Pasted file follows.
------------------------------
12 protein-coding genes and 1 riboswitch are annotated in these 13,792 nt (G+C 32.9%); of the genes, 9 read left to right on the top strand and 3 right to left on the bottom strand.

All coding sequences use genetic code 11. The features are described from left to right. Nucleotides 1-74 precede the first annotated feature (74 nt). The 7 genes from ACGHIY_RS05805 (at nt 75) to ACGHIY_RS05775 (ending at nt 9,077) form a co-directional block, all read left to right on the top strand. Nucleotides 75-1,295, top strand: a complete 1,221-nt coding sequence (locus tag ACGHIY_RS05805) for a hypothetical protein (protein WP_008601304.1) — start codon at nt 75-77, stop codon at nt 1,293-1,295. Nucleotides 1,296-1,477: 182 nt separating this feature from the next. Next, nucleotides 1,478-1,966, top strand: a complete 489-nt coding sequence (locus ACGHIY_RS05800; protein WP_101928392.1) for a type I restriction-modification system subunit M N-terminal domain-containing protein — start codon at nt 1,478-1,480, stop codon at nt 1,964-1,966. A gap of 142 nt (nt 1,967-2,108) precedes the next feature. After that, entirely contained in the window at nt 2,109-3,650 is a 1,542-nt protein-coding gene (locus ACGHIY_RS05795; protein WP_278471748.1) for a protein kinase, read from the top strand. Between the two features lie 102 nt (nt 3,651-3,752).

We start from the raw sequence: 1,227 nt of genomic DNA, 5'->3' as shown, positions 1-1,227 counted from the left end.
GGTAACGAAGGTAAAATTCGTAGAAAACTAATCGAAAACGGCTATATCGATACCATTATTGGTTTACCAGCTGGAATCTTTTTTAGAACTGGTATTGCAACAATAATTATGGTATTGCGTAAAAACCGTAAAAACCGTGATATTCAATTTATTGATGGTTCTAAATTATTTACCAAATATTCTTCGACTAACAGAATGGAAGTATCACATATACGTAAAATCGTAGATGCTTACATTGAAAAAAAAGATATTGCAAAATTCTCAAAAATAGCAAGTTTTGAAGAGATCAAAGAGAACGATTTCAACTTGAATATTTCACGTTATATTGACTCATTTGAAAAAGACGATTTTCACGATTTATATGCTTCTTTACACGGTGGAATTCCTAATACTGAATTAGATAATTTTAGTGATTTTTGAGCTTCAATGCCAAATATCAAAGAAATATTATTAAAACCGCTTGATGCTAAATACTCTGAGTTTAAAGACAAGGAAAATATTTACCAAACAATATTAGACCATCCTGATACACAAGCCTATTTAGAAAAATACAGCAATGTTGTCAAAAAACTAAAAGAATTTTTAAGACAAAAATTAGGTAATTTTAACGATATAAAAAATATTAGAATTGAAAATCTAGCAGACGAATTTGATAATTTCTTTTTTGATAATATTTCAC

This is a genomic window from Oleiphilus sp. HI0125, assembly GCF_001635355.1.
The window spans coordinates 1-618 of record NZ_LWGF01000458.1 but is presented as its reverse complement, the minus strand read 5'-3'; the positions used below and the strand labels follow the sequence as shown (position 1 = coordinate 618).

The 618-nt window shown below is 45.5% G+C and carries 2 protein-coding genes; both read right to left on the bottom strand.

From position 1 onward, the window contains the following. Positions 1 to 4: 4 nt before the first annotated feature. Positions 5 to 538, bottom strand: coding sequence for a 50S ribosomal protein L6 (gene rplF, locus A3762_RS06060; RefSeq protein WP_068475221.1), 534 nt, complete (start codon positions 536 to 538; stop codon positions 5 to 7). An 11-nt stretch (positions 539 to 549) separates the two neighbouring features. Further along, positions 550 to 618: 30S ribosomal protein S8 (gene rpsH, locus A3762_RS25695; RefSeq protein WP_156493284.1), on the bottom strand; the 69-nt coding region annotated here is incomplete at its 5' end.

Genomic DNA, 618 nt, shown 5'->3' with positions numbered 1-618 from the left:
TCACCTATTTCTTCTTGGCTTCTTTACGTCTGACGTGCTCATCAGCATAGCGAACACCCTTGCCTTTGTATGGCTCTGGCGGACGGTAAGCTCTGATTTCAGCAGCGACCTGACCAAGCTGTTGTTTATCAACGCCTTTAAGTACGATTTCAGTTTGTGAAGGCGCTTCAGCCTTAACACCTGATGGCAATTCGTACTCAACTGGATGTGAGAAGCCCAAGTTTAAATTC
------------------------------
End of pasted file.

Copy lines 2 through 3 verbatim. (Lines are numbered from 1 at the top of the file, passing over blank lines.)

All coding sequences use genetic code 11. The features are described from left to right. Nucleotides 1-74 precede the first annotated feature (74 nt). The 7 genes from ACGHIY_RS05805 (at nt 75) to ACGHIY_RS05775 (ending at nt 9,077) form a co-directional block, all read left to right on the top strand. Nucleotides 75-1,295, top strand: a complete 1,221-nt coding sequence (locus tag ACGHIY_RS05805) for a hypothetical protein (protein WP_008601304.1) — start codon at nt 75-77, stop codon at nt 1,293-1,295. Nucleotides 1,296-1,477: 182 nt separating this feature from the next. Next, nucleotides 1,478-1,966, top strand: a complete 489-nt coding sequence (locus ACGHIY_RS05800; protein WP_101928392.1) for a type I restriction-modification system subunit M N-terminal domain-containing protein — start codon at nt 1,478-1,480, stop codon at nt 1,964-1,966. A gap of 142 nt (nt 1,967-2,108) precedes the next feature. After that, entirely contained in the window at nt 2,109-3,650 is a 1,542-nt protein-coding gene (locus ACGHIY_RS05795; protein WP_278471748.1) for a protein kinase, read from the top strand. Between the two features lie 102 nt (nt 3,651-3,752).

We start from the raw sequence: 1,227 nt of genomic DNA, 5'->3' as shown, positions 1-1,227 counted from the left end.